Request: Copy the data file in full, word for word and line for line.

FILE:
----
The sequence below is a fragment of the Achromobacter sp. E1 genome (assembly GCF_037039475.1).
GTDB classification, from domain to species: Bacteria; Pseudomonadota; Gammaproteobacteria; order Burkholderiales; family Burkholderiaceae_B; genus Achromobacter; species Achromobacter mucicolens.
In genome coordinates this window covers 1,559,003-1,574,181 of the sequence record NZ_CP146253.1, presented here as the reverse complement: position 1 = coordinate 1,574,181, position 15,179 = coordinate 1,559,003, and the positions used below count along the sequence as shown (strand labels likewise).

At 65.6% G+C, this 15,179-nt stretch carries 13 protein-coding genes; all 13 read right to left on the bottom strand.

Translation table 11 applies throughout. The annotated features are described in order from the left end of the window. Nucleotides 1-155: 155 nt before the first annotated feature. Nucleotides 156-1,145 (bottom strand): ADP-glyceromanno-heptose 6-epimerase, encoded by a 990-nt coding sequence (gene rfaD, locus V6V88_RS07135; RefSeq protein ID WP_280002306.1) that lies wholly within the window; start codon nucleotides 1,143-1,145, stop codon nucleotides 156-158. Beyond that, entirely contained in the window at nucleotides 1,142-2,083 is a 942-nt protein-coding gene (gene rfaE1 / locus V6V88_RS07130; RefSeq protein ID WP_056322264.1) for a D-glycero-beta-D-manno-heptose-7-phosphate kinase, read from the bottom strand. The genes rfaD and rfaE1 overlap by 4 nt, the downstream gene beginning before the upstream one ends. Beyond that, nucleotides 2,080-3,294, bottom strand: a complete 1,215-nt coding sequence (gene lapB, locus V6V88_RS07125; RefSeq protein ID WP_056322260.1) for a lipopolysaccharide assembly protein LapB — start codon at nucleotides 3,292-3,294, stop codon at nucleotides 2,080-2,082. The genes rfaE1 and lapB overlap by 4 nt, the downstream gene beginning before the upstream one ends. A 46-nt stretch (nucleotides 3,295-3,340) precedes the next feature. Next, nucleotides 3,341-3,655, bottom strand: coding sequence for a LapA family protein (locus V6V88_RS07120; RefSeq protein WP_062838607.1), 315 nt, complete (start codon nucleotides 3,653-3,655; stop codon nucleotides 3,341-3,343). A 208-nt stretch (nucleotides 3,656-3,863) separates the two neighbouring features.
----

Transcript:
The sequence below is a fragment of the Achromobacter sp. E1 genome (assembly GCF_037039475.1).
GTDB classification, from domain to species: Bacteria; Pseudomonadota; Gammaproteobacteria; order Burkholderiales; family Burkholderiaceae_B; genus Achromobacter; species Achromobacter mucicolens.
In genome coordinates this window covers 1,559,003-1,574,181 of the sequence record NZ_CP146253.1, presented here as the reverse complement: position 1 = coordinate 1,574,181, position 15,179 = coordinate 1,559,003, and the positions used below count along the sequence as shown (strand labels likewise).

At 65.6% G+C, this 15,179-nt stretch carries 13 protein-coding genes; all 13 read right to left on the bottom strand.

Translation table 11 applies throughout. The annotated features are described in order from the left end of the window. Nucleotides 1-155: 155 nt before the first annotated feature. Nucleotides 156-1,145 (bottom strand): ADP-glyceromanno-heptose 6-epimerase, encoded by a 990-nt coding sequence (gene rfaD, locus V6V88_RS07135; RefSeq protein ID WP_280002306.1) that lies wholly within the window; start codon nucleotides 1,143-1,145, stop codon nucleotides 156-158. Beyond that, entirely contained in the window at nucleotides 1,142-2,083 is a 942-nt protein-coding gene (gene rfaE1 / locus V6V88_RS07130; RefSeq protein ID WP_056322264.1) for a D-glycero-beta-D-manno-heptose-7-phosphate kinase, read from the bottom strand. The genes rfaD and rfaE1 overlap by 4 nt, the downstream gene beginning before the upstream one ends. Beyond that, nucleotides 2,080-3,294, bottom strand: a complete 1,215-nt coding sequence (gene lapB, locus V6V88_RS07125; RefSeq protein ID WP_056322260.1) for a lipopolysaccharide assembly protein LapB — start codon at nucleotides 3,292-3,294, stop codon at nucleotides 2,080-2,082. The genes rfaE1 and lapB overlap by 4 nt, the downstream gene beginning before the upstream one ends. A 46-nt stretch (nucleotides 3,295-3,340) precedes the next feature. Next, nucleotides 3,341-3,655, bottom strand: coding sequence for a LapA family protein (locus V6V88_RS07120; RefSeq protein WP_062838607.1), 315 nt, complete (start codon nucleotides 3,653-3,655; stop codon nucleotides 3,341-3,343). A 208-nt stretch (nucleotides 3,656-3,863) separates the two neighbouring features.